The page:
There can be no excuse to start yet another blog except the compulsion to explain. It’s not like I haven’t done this before. I’ve started and crashed three other blogs, some of them with real promise. But like my attempts as a child to keep a diary they just kind of. . . wimped away. So I make no promises about the duration of this one. Nor am I going to rely on that good ‘ol Protestant whip, guilt, to keep this ship at cruising speed. Not going to get me on that one. Here’s where I rely on my 60s legacy of irresponsibility to say I’ll do this as long as I want and no longer.
One reason the others didn’t work is that I tried to separate them. I had one for teaching with film, one for issues about teaching and learning, and another on spirituality and literature. What I came to realize is that I don’t make these distinctions when I’m swimming in the “stream of consciousness,” as William James put it. These themes are all there together, like flotsam, bobbing up and down in the eddies and currents, and there I am, trying to clutch them as I hear the falls roar downstream.
I observe this particular form of honesty in my wife, whose blog, Unrealistic Expectations , speaks of what she likes, loathes, and finds weird but compelling. She writes a lot and all of it is interesting and worth reading. I, on the other hand, have felt that everything I publish must be perfect. Since that’s not remotely possible my output has been doomed from the start, a kind of Crohn’s disease of writing.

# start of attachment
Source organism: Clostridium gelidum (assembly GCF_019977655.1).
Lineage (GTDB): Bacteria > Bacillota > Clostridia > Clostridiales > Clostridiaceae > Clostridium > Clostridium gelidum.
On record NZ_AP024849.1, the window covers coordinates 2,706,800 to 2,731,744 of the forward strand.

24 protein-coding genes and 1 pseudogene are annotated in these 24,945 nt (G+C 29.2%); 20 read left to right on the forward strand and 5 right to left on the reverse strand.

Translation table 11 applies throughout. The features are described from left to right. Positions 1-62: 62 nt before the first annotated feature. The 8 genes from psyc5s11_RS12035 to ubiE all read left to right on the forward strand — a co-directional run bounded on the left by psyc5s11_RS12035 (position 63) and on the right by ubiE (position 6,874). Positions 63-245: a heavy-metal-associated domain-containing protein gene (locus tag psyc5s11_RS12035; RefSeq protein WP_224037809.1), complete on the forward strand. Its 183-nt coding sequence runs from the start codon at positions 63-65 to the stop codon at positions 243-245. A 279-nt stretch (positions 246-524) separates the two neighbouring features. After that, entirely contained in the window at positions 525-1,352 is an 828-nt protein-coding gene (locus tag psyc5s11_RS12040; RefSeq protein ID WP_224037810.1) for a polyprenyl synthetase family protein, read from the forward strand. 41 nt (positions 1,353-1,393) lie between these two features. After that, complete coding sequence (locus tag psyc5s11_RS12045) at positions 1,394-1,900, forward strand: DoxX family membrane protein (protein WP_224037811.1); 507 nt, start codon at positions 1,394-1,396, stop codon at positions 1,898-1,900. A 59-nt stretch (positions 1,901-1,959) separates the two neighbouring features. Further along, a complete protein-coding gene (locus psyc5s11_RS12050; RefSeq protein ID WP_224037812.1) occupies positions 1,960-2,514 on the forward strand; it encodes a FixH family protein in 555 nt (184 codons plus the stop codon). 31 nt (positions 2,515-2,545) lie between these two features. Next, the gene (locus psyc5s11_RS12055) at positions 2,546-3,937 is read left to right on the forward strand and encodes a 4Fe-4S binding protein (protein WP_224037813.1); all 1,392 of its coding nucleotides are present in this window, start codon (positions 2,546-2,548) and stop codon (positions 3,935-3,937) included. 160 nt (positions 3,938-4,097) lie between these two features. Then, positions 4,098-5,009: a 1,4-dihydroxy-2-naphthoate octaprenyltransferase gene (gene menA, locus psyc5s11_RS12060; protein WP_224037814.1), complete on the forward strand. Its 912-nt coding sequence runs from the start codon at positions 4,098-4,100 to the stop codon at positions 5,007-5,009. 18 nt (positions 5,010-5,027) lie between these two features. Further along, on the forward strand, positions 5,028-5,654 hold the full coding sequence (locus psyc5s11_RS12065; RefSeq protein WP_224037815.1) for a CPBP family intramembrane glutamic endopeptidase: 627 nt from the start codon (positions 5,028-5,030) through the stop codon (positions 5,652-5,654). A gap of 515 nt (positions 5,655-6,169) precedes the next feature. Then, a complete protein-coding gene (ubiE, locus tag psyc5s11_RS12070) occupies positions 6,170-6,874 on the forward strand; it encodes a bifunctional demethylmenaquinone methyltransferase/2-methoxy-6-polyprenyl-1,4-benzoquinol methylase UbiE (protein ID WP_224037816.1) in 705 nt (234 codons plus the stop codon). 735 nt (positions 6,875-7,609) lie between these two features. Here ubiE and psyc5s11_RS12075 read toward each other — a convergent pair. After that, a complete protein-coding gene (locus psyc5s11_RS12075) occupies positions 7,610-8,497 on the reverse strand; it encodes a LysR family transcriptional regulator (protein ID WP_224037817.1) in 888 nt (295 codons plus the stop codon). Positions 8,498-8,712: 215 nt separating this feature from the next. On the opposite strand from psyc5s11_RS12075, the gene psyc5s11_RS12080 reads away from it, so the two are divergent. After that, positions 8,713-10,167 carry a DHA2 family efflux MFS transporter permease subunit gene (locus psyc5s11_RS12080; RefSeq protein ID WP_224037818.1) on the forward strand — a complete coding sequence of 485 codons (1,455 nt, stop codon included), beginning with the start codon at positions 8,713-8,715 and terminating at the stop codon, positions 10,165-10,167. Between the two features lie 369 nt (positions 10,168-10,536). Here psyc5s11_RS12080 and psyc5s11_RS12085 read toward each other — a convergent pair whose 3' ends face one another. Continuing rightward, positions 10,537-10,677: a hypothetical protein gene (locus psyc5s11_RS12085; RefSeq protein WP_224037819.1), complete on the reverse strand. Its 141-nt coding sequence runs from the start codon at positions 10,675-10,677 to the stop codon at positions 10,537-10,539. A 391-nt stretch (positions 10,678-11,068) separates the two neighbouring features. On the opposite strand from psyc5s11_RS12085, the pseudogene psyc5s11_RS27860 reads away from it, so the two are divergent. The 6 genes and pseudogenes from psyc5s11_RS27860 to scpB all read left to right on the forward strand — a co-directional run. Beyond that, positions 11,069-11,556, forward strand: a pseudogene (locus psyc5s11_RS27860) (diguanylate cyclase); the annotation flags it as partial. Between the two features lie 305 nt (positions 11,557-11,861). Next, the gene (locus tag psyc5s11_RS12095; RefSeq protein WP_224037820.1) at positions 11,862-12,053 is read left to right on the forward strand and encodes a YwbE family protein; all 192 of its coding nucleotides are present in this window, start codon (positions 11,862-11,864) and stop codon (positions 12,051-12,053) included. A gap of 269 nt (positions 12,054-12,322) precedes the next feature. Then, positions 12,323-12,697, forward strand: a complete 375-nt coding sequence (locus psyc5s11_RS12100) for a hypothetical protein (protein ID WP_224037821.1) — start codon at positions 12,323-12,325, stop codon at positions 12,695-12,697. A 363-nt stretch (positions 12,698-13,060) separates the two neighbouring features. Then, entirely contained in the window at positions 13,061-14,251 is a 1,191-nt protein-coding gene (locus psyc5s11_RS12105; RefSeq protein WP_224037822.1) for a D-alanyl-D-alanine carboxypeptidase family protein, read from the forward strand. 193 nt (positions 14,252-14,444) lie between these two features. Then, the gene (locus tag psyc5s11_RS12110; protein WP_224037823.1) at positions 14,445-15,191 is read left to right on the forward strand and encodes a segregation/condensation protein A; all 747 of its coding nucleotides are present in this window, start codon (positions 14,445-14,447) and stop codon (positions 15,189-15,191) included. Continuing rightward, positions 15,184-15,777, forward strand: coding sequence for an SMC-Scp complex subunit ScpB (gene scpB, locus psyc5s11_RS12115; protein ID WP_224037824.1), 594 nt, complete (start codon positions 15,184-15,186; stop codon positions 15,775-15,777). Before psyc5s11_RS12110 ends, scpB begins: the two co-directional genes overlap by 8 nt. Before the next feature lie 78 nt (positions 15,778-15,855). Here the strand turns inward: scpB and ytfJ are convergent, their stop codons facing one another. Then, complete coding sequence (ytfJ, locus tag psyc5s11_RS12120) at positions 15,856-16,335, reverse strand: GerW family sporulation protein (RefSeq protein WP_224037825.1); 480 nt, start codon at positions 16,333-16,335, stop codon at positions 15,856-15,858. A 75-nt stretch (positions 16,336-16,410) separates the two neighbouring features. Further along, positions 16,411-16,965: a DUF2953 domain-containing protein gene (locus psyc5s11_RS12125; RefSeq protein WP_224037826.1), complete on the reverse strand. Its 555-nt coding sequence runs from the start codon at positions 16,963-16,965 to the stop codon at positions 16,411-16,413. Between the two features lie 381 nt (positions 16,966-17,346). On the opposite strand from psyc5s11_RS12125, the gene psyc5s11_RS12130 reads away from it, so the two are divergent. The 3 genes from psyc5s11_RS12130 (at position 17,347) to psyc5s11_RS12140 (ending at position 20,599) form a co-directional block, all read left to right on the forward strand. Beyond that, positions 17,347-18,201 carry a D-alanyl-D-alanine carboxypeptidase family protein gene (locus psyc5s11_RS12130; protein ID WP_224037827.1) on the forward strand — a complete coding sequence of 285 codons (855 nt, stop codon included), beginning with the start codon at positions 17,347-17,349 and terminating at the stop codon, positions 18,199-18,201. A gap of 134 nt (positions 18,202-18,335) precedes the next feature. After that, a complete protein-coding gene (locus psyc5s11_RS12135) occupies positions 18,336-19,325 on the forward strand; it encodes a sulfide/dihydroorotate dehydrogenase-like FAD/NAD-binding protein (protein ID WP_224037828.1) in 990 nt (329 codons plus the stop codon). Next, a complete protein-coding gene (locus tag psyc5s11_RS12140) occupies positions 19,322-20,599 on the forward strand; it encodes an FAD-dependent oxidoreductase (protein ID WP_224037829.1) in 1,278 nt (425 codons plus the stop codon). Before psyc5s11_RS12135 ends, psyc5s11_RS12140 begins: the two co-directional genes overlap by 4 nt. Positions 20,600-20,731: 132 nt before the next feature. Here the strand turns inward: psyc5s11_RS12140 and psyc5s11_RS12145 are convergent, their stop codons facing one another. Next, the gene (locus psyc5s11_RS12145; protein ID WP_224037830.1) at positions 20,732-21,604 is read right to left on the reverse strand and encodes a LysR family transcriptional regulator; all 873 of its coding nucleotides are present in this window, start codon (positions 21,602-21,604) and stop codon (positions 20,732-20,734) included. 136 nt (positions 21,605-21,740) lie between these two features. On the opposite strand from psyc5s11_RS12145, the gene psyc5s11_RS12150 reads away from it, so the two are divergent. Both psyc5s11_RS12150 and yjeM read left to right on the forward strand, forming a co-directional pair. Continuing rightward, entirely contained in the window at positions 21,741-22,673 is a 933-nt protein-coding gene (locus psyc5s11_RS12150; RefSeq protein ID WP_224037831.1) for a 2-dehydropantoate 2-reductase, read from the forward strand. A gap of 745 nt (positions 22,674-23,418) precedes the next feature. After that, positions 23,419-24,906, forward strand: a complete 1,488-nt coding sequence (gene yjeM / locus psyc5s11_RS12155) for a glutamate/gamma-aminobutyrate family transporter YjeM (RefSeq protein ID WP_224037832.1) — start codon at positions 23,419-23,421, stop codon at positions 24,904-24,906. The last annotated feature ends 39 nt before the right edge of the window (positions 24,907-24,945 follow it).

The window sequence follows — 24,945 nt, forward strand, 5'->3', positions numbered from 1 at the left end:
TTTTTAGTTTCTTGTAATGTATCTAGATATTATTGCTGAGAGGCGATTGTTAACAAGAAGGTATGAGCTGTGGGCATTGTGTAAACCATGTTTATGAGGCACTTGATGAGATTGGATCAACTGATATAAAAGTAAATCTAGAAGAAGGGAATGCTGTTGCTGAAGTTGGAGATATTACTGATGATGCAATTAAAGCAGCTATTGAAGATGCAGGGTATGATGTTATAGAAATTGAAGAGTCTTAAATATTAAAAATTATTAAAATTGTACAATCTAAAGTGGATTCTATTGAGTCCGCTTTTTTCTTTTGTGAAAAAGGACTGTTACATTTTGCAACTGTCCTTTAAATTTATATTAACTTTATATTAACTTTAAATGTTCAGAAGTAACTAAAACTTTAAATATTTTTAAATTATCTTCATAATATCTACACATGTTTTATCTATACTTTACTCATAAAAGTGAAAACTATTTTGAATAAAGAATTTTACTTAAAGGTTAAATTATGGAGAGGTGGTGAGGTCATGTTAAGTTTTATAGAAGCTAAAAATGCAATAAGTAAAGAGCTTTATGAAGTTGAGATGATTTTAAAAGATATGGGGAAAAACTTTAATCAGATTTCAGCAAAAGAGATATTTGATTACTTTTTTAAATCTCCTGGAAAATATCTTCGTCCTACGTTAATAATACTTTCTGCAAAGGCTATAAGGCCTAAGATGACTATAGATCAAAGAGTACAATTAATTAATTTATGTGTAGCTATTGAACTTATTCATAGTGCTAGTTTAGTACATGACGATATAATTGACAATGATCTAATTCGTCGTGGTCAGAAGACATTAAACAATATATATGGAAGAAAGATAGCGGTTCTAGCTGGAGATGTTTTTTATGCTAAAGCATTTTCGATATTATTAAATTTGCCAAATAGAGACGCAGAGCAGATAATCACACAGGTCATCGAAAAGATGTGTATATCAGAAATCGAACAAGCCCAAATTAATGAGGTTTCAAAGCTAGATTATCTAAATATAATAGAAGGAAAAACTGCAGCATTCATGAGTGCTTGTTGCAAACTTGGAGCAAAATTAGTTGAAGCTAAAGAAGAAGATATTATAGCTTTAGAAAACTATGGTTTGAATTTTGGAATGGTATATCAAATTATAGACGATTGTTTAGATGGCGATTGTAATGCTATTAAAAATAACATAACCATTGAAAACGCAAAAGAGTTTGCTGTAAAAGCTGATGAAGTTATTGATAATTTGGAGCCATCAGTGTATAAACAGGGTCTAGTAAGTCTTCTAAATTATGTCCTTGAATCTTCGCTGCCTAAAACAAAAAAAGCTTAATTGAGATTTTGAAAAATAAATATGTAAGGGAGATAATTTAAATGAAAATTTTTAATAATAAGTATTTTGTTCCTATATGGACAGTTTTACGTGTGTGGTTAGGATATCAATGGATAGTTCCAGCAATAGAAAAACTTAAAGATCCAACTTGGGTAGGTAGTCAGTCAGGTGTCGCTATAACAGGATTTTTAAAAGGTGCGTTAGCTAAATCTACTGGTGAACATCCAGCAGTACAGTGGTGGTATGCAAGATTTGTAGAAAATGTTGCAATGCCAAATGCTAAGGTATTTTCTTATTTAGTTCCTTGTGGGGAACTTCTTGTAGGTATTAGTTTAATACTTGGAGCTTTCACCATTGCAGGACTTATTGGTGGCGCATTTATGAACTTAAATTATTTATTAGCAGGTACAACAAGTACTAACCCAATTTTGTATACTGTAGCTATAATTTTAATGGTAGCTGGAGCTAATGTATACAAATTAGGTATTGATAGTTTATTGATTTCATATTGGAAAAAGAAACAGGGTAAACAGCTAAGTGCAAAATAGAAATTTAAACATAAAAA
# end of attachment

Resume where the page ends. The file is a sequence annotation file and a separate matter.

But I’m also bedeviled by a fussy irritation with the chatterati, the professional gossipers who pass for journalists on many of today’s media faucets. I’ve held the view that opinions aren’t worth much, including my own, and it would be better to really know what you’re talking about before you speak. That’s before I really understood what Montaigne (1533–1592), that eloquent French gentleman slacker, was on about when he invented the essay (English for essais), what he called his “tries” or “attempts.” His interests ranged far, wide, and deep, he had a beguiling blitheness about mixing up the facts, and he followed where his nose took him. So now we’ve got all these glimpses of life through Montaigne’s eyes, priceless gems he scattered from his castle’s tower window.
I’m not in that league by any means but it’s the form I feel most comfortable with. Attempts, tries. . .to back up and take another run at it. Eventually there may be a breakthrough of sorts, a moment of clarity, and that’s enough to justify yet another blog.
Perhaps it’s a way to scratch the explaining itch. We’ll see.